Monday, April 16, 2007


Though this past week has been filled with barking dogs, sleepless days, 15 page papers, torrential downpours, and cranky moods, I did have some redeeming moments. One of them was a poetry reading with accompanying music and painting at a Chinese filmfestival at which I volunteered in exchange for free tickets. I’m not that familiar with contemporary Chinese poetry, so I was surprised at how moving the experience was. The night began with some solo baritone saxophone played by Gert Anklam who has mastered the art of circular breathing. This means that he takes sax playing to a whole other level according to Jennifer (listen by clicking here). It was incredible, an unceasing rising tide of deeply resonant sound. Minutes stretched into hours.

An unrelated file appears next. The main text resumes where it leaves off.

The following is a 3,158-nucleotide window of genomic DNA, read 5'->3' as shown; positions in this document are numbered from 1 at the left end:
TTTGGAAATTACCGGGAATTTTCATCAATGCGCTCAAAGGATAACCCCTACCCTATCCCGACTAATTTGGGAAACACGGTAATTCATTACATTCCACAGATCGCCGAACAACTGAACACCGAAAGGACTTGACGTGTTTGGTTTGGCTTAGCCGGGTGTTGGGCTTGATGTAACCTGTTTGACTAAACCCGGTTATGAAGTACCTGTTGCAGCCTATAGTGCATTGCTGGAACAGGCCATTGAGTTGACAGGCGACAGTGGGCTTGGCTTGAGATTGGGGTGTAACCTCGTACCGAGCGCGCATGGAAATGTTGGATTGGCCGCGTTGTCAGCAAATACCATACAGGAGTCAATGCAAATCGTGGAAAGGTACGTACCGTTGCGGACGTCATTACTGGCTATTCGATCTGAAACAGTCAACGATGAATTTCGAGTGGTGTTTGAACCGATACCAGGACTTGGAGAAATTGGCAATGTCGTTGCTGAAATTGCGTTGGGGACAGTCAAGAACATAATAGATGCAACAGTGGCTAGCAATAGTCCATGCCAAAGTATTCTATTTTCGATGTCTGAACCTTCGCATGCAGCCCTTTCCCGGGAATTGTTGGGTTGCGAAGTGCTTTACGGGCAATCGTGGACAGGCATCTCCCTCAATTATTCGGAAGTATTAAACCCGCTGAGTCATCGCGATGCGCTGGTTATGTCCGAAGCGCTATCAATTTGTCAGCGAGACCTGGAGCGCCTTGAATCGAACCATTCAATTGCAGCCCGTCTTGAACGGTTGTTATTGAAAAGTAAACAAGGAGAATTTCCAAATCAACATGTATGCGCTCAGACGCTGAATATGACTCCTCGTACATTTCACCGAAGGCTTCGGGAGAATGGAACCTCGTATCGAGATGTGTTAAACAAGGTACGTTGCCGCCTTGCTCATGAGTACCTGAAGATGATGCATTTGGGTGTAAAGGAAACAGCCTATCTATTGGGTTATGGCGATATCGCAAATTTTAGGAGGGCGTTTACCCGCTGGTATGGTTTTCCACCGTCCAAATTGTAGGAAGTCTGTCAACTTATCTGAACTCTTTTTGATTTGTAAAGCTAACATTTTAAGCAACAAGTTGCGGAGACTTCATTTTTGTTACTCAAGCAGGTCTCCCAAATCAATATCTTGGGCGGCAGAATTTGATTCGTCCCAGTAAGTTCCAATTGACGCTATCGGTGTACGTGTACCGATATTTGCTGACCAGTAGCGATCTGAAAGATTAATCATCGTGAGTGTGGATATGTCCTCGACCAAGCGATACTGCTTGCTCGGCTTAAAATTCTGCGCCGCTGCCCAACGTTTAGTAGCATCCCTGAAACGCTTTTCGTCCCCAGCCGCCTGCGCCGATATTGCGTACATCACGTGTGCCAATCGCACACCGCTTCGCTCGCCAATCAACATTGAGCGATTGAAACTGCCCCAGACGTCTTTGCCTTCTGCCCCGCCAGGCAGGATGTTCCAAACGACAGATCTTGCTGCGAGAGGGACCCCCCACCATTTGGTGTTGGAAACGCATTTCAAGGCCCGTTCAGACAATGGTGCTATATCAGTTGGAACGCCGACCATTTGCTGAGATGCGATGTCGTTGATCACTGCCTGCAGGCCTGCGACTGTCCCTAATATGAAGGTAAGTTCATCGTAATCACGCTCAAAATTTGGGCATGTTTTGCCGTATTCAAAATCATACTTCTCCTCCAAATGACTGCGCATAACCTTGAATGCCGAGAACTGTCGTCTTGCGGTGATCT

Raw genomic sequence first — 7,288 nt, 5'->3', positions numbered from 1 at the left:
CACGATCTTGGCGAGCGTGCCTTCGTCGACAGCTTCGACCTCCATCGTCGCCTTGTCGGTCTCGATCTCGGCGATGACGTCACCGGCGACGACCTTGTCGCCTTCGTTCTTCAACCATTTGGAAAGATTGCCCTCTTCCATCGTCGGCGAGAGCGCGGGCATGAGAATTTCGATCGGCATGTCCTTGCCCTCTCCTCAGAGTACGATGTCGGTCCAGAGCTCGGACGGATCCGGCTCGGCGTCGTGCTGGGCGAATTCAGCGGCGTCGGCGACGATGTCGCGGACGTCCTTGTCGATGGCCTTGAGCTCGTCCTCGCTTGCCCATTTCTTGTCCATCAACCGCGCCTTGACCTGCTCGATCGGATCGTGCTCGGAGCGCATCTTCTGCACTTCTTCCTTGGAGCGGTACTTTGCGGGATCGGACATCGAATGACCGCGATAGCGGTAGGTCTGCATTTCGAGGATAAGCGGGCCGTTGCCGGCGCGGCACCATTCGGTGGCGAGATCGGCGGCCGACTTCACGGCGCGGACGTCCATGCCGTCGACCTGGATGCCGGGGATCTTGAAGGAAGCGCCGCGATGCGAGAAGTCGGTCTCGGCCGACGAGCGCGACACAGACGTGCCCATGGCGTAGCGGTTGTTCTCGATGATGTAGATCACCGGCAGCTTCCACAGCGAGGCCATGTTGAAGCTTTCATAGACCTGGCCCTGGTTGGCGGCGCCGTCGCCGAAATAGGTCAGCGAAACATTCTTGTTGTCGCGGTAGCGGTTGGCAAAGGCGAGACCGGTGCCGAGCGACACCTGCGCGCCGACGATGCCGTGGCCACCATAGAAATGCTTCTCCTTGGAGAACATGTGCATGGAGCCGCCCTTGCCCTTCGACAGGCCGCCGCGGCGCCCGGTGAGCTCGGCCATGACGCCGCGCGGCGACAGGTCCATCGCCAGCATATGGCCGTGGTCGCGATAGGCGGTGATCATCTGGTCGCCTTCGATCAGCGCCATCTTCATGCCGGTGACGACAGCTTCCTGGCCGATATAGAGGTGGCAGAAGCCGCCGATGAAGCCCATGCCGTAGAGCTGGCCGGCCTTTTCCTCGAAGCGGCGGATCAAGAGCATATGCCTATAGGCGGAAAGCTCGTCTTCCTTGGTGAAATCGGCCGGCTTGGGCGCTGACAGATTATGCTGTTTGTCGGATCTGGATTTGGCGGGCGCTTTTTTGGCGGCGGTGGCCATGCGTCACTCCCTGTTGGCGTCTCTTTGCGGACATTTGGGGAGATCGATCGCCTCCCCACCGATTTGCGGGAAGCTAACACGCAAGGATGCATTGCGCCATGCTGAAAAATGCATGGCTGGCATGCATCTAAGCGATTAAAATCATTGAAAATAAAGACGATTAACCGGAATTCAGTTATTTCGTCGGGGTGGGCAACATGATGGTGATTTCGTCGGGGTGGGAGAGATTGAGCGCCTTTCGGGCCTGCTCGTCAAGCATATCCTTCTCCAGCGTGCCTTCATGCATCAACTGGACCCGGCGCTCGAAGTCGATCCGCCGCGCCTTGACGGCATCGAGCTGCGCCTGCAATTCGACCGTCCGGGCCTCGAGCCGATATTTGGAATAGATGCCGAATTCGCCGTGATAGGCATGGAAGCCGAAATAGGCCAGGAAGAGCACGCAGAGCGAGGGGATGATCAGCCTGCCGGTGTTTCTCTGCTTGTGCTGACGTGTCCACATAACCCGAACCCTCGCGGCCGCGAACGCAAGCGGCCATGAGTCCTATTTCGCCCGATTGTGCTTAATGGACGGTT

Then the Zhou brothers strode onto the stage brandishing 15-foot bamboo paintbrushes against a bright white 20x40 foot canvas in startling splashes of Chinese black. The whole room vibrated as the music continued unabated and the sound and smell of paint filled the air. Then Bei Da, one of China’s premier poets, began filling in the edges of the sound space with his dignified lyrics of mood and light.

The canvas shook, spots of black splattered the younger Zhou’s bald pate. The 15 foot tall humanoid figure which appeared in the center of the canvas seemed to shimmer in sharp relief as the music went on: a piano and violin racing – and the sax like a Tibetan horn reverberated in successive waves. It was hard not to be present.


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